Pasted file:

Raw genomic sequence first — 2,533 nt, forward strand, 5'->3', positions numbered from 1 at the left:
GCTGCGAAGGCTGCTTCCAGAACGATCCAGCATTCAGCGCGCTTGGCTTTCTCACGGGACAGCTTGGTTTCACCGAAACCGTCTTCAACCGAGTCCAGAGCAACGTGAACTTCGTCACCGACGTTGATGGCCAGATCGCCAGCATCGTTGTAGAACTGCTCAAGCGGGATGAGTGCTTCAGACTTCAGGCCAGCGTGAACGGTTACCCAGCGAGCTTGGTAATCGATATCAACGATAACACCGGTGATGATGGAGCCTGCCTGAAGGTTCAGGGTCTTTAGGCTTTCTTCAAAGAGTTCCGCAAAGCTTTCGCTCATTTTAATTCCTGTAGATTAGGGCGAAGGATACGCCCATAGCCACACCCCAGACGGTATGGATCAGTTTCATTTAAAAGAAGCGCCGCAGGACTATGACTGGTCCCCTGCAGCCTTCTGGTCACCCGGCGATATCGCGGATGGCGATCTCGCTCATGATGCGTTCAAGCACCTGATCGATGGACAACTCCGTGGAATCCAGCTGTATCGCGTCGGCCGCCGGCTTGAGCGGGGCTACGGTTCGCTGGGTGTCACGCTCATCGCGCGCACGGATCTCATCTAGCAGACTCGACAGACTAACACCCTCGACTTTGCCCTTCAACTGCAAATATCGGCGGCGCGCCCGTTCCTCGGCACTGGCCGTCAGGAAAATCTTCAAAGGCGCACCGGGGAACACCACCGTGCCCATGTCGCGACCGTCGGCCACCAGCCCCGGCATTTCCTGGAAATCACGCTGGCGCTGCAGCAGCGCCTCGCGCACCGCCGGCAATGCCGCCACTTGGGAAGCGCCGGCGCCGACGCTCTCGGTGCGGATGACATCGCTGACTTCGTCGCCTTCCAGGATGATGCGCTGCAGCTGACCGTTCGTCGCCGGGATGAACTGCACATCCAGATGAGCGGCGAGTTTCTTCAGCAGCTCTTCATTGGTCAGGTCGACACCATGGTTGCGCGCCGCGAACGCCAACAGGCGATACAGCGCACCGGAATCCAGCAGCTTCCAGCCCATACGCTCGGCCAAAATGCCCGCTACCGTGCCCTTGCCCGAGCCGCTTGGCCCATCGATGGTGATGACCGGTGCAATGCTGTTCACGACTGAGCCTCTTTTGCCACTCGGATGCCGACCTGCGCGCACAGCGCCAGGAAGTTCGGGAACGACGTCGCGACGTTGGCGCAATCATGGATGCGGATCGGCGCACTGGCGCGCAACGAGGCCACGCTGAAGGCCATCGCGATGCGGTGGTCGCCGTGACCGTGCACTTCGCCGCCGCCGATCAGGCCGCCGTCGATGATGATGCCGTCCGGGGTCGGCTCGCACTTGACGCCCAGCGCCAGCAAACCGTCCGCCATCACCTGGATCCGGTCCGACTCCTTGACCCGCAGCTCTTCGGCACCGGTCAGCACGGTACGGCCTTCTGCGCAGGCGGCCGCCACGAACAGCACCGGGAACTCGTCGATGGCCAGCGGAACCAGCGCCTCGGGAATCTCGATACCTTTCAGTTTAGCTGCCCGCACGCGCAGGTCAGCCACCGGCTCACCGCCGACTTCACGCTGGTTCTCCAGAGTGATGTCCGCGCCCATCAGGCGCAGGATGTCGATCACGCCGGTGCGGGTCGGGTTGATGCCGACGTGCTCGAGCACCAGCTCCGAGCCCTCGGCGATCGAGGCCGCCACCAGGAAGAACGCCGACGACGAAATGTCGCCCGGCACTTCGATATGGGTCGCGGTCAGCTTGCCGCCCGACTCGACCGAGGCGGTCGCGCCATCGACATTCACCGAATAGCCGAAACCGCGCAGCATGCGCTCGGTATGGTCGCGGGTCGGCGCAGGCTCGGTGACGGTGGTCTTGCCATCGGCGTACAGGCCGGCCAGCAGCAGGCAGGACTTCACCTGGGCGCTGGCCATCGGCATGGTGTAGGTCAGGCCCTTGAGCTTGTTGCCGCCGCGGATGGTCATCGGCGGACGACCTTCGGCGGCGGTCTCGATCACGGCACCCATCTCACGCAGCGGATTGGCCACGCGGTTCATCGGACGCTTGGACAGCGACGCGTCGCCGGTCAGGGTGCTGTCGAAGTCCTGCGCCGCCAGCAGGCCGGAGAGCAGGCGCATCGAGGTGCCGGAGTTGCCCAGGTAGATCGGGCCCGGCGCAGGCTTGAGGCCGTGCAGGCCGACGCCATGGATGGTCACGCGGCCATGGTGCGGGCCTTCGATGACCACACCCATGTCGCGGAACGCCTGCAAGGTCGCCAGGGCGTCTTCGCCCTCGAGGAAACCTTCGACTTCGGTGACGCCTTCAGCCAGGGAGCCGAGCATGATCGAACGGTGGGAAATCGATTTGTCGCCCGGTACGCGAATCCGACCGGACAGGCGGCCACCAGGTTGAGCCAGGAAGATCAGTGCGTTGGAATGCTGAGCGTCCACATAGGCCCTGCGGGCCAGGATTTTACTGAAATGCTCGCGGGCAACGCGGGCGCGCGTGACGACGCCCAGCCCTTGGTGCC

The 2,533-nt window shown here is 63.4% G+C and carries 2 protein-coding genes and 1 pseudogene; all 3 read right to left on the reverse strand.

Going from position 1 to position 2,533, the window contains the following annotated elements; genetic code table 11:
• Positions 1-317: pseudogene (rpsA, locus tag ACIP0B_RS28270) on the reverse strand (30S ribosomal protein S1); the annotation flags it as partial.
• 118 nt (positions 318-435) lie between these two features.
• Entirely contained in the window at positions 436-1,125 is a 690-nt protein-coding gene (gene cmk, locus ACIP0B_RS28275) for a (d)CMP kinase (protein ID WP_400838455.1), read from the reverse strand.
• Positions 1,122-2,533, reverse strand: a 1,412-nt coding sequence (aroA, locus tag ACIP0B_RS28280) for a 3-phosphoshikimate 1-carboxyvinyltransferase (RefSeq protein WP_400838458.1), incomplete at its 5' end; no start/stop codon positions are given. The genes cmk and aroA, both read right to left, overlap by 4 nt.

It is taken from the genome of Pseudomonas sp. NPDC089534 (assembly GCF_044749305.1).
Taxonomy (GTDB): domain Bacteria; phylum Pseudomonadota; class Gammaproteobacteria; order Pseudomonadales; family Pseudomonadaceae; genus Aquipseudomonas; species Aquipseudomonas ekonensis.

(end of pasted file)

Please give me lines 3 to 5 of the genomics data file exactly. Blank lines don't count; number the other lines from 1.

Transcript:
The 2,533-nt window shown here is 63.4% G+C and carries 2 protein-coding genes and 1 pseudogene; all 3 read right to left on the reverse strand.

Going from position 1 to position 2,533, the window contains the following annotated elements; genetic code table 11:
• Positions 1-317: pseudogene (rpsA, locus tag ACIP0B_RS28270) on the reverse strand (30S ribosomal protein S1); the annotation flags it as partial.